Probably it does not matter too much regarding how you arrive at your BTC trading decision(s), so long as you are comfortable with the decision or have some kind of exit strategy that is reasonable in the event that your price predictions do not play out as you were anticipating.

I think that I am doing something similar to you, and at the same time, I do attempt to provide some explanations for my position(s) to the extent that either RVF guys may be interested or that I believe attempting explanations would be helpful for me in attempting to figure out why I have such inclinations and approaches (self-therapy.. Laugh )

Sure we know that each of us are acting on incomplete information (or possibly difficulties explaining why we have certain hunches or inclinations), and sometimes we are just going to have to act on whatever information that we have at our disposal at the time that we act.

(07-14-2016 03:35 PM)jamaicabound Wrote:  I had kind of touched on it in a previous post but I was swing trading bitcoins back in the 2015.

Overall, 2015 was not too good of a year to swing trade BTC because as you know it was mostly not moving too much and largely in the mid $200s.. but yeah, nonetheless, I am sure there would have been several opportunities within those price ranges, as well.... namely spike to $317 in the middle of the year and then second spike to $502 in late October / early November.



(07-14-2016 03:35 PM)jamaicabound Wrote:  Prior to Novermber 15 bought in a little over 300 sold for 400. Waited for the drop back to 350 then in december sold for like 440 or so. Bought back in in the 380 range in Jan, etc.

Definitely there were probably reasonable profits in what you did, and ways you could make more profits or ways that you could have screwed up and made less profits.

In this regard, there are quite a few ways to trade BTC and to be profitable - even when some methods may be more profitable than others.

Each guy needs to customize his own approach.

By the way, I am kind of curious regarding how you appropriate your BTC trading profits. Do you attempt to fold those profits back into your BTC trading fund, or do you take them off the table and buy some consumer goods or do you diversify them into other investments? I'm sure that there is probably a mixture regarding what you do and your cash flow and how you perceive other kinds of investments.

For me, I have kind of attempted to keep track of a pool of funds that I designate as my "BTC trading portfolio", even though some of it is in fiat and some of it is in BTC. I have been slowly (little by little) increasing my quantity of funds in my trading pool through the last three years, so in essence, my BTC investment is long term whether it is held in BTC or not, but I have not really removed any funds from that pool in the past nearly three years, so far.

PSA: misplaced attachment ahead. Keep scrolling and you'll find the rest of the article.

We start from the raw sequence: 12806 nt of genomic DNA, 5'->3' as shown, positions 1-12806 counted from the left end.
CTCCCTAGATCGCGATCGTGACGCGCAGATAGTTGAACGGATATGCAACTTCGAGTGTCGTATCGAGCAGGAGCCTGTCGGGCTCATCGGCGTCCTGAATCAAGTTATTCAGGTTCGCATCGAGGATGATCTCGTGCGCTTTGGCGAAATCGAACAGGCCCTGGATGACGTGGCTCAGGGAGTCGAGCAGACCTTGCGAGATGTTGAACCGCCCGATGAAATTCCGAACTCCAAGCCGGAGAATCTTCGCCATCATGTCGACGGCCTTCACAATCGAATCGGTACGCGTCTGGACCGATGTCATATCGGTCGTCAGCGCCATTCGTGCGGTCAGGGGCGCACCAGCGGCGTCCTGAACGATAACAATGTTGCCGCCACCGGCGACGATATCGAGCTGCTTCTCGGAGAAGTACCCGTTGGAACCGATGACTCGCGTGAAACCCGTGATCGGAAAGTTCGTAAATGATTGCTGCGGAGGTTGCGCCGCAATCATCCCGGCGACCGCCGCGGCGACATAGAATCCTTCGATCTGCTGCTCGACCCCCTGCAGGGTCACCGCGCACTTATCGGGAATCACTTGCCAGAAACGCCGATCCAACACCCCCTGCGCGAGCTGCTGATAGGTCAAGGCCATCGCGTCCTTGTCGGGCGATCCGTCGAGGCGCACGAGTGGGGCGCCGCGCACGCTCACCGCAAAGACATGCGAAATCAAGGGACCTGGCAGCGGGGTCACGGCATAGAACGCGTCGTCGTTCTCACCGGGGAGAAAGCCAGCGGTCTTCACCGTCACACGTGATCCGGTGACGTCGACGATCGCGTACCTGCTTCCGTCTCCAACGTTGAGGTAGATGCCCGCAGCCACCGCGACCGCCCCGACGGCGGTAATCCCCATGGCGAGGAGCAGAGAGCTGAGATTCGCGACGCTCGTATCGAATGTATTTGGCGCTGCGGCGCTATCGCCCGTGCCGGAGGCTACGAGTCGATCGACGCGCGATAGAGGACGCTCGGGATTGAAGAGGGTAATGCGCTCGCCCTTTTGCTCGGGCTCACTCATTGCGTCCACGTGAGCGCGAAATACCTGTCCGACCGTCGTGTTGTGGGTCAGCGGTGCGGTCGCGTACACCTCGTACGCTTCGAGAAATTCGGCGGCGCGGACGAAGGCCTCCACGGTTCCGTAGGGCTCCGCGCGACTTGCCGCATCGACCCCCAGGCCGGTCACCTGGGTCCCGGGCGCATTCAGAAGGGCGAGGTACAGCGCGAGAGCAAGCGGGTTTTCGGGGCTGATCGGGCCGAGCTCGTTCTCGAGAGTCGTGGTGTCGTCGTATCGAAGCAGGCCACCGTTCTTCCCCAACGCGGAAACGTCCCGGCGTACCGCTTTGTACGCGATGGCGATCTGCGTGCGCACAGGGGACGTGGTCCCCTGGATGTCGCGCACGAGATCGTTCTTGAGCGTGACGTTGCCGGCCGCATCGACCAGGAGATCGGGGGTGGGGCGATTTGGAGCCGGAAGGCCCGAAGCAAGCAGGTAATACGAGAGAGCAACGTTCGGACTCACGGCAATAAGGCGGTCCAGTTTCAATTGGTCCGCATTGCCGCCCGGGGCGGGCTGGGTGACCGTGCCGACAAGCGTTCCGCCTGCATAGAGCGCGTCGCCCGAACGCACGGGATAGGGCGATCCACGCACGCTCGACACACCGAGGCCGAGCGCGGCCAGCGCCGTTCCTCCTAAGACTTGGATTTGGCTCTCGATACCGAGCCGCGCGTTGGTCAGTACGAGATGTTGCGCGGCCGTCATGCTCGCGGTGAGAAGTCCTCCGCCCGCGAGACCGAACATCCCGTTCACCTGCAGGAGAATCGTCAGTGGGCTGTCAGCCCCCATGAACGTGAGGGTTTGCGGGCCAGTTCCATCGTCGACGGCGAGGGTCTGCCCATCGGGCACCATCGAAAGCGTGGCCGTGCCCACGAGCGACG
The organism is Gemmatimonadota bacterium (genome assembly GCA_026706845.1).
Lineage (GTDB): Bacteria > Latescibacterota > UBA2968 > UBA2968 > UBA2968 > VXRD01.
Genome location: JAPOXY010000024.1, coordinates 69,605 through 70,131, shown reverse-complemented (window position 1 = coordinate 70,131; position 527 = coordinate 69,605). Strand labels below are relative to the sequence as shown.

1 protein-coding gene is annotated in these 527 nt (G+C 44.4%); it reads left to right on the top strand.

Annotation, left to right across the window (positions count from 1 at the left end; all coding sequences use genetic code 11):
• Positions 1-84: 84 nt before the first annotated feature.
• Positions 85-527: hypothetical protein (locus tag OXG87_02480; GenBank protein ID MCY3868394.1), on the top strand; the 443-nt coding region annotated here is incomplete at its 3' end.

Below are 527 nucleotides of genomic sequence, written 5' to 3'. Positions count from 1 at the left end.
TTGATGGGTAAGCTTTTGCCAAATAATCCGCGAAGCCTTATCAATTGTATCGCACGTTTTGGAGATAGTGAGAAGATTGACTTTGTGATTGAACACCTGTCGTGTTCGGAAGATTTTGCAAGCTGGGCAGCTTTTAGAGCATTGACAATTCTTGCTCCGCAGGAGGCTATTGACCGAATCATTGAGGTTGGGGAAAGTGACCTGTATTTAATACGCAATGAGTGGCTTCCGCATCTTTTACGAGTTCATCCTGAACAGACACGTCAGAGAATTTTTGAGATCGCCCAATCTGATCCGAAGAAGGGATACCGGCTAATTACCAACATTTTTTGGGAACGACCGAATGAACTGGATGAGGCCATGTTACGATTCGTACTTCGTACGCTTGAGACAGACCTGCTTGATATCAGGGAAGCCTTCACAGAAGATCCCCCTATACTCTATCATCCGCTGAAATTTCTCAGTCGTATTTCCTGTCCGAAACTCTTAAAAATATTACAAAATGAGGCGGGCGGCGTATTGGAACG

One of my concerns about removing funds from my BTC trading pool is that it potentially creates a taxable event, and surely creating a taxable event is not necessarily the end of the world, but something that I am attempting to defer for a while, to the extent that it seems reasonably feasible to defer.
07-14-2016 05:12 PM
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JayJuanGee Offline
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RE: The Bitcoin thread
Here's response part 2:

(07-14-2016 03:35 PM)jamaicabound Wrote:  Honestly prior to the recent runup prices had been kind of stagnent and I kind of got busy with other things and totally forgot about Bitcoin. I heard about the price spike and decided to selloff like 90% of my holdings.

Looking back I wish I hadn't because it's kind of stupid selling off taking gains just to buy back in but I guess I was anticipating or hoping for another dip/buying opportunity and wanted to take some profits and get back in with a bit of extra money to buy a few more coins.


I appreciate your self-reflection and self-criticism, yet we know that nearly every BTC trading strategy is going to have it's ups and downs and "I should have ____".

BTC trading is a risky business, and none of us regular people are really going to be able to time the tops and bottoms of the prices on a consistent basis unless we are either lying or extremely lucky.

I certainly attempt to preach my BTC trading strategy as being good, but really, I understand that mostly I am working on my BTC trading strategy for myself and frequently tweak my strategy on an ongoing basis and I also understand that my particular strategy is not going to be suitable for some people in terms of their own personal finances, risk tolerance and/or time line.

I kind of have variations of this battle concerning how to trade (strategies for trading) with folks in other bitcoin forums and also with my girlfriend...